The Importance of Mentors in Tech and Finance

Here’s why mentorship is instrumental in career growth, providing guidance and support for personal and professional development.

Kathy Park, Partner, Andra Capital

April 7, 2023

4 Min Read
partnerships and diversity
Prostock Studio via Adobe Stock

Mentors have been invaluable in my 25-year career in the tech and finance industries. They can take a variety of forms: they can be more senior, or they can be peers. But a mentor is actually anyone who’s been able to give me advice and guidance around navigating my career, the organization that I’m in, or even very specific situations.

Mentorship is incredibly important -- not just for women and people of color. But when you are in the minority, having someone who wants to help you succeed is incredibly powerful and helpful. And I’ve been fortunate to have that all the way through my career, which started at Goldman Sachs in the late 1990s.

Mentors can guide you in your career because you don’t know what you don’t know. It’s good just to have other people who are aware of the context, the environment, and have more experience navigating those, so they can make your path easier.

Finding a Mentor

Sometimes, finding a mentor happens organically. Some firms will actually assign mentors and sponsors. Other times, it’s who you naturally gravitate toward. In my case, there were always people that I just admired. I’d be in a meeting with them and just think, “Wow, that person is so impressive or interesting or funny.”

Finding a mentor can also be as simple as finding someone who looks like you because, chances are, they can relate to your experience better. Also, don’t be afraid to just ask for a mentor, especially if you’re at a larger firm. If you want a mentor on a formal basis, talk to your manager or someone in HR, and ask them for a mentor.

Once you find a mentor, you have to maintain that relationship. It’s not the mentor’s responsibility to seek you out and give you guidance. The best ones will do that, but they’re often very busy. As a mentee, it’s up to you as well to stay in touch with your mentor and be proactive in managing that relationship.


Historically, it’s often been people of similar backgrounds who have mentored each other, whether that’s women helping other women or minorities helping other minorities. But increasingly, you’re starting to see professionals focus on diversity and bringing it to their companies.

You’re starting to see professionals in the majority -- whether that’s color, gender, or even sexual orientation -- who feel that diversity is important. It’s no longer a function of minorities helping other minorities. Now, it’s people in the mainstream who are trying to promote diversity overall.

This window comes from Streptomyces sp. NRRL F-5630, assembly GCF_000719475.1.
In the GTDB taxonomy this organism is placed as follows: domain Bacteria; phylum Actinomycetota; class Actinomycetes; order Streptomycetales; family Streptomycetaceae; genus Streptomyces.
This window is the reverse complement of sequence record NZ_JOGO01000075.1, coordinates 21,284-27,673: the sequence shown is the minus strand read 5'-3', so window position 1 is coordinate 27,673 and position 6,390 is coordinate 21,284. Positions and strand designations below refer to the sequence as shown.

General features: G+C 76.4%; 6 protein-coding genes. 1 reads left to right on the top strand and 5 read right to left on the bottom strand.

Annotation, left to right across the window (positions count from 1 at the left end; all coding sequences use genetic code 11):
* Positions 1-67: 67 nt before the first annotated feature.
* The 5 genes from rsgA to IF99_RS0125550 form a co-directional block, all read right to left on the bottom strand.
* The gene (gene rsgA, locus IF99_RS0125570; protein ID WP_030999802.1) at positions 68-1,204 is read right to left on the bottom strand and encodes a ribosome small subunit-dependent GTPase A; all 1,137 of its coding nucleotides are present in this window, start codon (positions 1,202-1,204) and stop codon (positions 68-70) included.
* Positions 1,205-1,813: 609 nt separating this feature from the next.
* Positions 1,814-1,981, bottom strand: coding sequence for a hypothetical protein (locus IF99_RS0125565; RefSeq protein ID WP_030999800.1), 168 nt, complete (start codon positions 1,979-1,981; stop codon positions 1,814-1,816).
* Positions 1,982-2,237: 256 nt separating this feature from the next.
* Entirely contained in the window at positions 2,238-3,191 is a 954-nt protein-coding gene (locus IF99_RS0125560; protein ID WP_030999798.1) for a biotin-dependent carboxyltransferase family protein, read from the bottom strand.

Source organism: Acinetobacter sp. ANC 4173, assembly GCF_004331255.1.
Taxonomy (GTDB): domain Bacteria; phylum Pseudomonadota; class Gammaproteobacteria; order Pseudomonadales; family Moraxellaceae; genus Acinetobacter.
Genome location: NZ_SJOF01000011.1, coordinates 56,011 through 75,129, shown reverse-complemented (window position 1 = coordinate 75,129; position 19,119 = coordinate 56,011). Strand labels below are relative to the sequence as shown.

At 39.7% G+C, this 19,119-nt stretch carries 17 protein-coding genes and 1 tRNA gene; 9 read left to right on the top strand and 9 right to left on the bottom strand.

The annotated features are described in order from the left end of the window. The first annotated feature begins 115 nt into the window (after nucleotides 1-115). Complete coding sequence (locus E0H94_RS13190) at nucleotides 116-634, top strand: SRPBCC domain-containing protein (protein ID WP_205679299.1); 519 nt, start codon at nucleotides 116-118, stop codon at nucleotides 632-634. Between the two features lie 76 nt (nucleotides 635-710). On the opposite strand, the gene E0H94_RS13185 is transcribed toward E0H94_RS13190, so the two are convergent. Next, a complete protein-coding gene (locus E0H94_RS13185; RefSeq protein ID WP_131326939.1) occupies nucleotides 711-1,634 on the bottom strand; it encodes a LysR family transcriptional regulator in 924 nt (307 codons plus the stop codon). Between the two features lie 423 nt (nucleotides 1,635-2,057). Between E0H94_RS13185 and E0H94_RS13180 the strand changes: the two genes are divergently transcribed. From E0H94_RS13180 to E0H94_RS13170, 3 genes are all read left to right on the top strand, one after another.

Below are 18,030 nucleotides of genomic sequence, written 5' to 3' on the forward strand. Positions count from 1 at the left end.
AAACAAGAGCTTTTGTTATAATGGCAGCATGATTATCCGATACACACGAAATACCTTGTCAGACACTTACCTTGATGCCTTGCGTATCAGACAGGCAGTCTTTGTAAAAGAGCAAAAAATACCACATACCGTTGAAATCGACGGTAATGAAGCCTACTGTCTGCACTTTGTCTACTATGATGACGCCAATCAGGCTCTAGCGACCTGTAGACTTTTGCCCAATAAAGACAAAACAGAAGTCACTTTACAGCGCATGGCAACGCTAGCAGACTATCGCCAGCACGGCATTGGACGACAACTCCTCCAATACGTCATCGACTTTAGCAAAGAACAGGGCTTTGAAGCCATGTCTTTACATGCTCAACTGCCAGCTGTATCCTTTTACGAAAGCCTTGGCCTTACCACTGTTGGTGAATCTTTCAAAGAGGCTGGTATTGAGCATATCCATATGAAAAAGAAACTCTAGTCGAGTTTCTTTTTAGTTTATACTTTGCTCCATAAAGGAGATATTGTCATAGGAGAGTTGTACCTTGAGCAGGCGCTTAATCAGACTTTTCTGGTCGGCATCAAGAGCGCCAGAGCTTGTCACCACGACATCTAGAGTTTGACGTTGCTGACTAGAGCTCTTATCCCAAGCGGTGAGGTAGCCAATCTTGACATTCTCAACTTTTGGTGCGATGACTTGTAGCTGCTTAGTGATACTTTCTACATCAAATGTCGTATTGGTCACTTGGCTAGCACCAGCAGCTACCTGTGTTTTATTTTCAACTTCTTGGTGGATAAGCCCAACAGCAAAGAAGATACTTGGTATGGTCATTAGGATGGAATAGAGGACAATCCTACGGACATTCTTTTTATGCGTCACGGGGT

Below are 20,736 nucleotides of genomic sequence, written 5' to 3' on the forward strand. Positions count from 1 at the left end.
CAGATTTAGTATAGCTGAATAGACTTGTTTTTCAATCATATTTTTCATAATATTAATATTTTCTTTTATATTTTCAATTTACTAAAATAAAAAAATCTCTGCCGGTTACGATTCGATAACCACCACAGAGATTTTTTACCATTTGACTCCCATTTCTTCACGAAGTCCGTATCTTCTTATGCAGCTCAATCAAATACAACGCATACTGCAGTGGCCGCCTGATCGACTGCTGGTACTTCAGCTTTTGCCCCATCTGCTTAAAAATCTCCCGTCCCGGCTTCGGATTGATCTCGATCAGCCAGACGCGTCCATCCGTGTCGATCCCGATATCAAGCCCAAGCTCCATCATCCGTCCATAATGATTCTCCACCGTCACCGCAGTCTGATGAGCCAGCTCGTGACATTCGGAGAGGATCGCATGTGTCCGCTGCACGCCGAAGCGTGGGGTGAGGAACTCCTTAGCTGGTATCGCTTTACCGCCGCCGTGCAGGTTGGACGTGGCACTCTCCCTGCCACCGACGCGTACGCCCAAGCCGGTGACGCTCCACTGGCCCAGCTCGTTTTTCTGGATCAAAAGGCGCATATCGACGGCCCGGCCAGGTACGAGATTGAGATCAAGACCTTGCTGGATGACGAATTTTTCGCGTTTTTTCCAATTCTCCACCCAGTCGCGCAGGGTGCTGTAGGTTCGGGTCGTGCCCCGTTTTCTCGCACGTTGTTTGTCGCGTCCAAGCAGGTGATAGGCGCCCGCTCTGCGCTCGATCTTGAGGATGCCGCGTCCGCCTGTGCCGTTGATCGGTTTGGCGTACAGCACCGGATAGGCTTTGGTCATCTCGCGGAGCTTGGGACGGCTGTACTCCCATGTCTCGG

First, figure out what your goals and objectives are. Then, be open to taking on new opportunities, and don’t be afraid to fail.

We tend to be more afraid of failure than we need to be. I often tell professionals who are early on in their careers that now’s the ideal time to take risks and try things that are really hard. The cost of failing is much lower in the earlier parts of your career than they are down the line. Later in your career, there’ll be a lot more at stake; you might be running bigger teams or responsible for allocating more capital. Try to get as much learning as you can up front.


The adversity of being a woman of color tends to come from feeling a little bit like a fish out of water or just being very aware of my differentness. Early on in my career, there weren’t as many role models. I was trying to figure out how to navigate the room or the dialogue, and I was very acutely aware of my differentness. 

Now, it’s a bit more subtle. It’s more about overcoming stereotypes that people may have or preconceived notions of who I am or what I am. The adversity comes in many different forms. It can be small things, but it can also be larger issues where I’m trying to be heard or share my perspective.

Dealing with Setbacks

I’ve been discouraged many times in my career, but you just have to pick yourself up. The important thing is to treat every failure and setback as a learning experience. Looking back, there are times when I thought, “Wow, I just took a completely wrong turn.” And it wasn’t that I took a wrong turn. I just took a slightly different path. And it was a longer and harder path than the straightforward one.

But these experiences have always been enriching, so it’s crucial to have the perspective that it’s all just part of your growth. If you take that approach, it’s hard to stay discouraged.

About the Author(s)

Kathy Park

Partner, Andra Capital

Katherine J. Park is a Partner at Andra Capital, a Silicon Valley-based growth and late-stage investment firm focused on leading, disruptive private technology companies.

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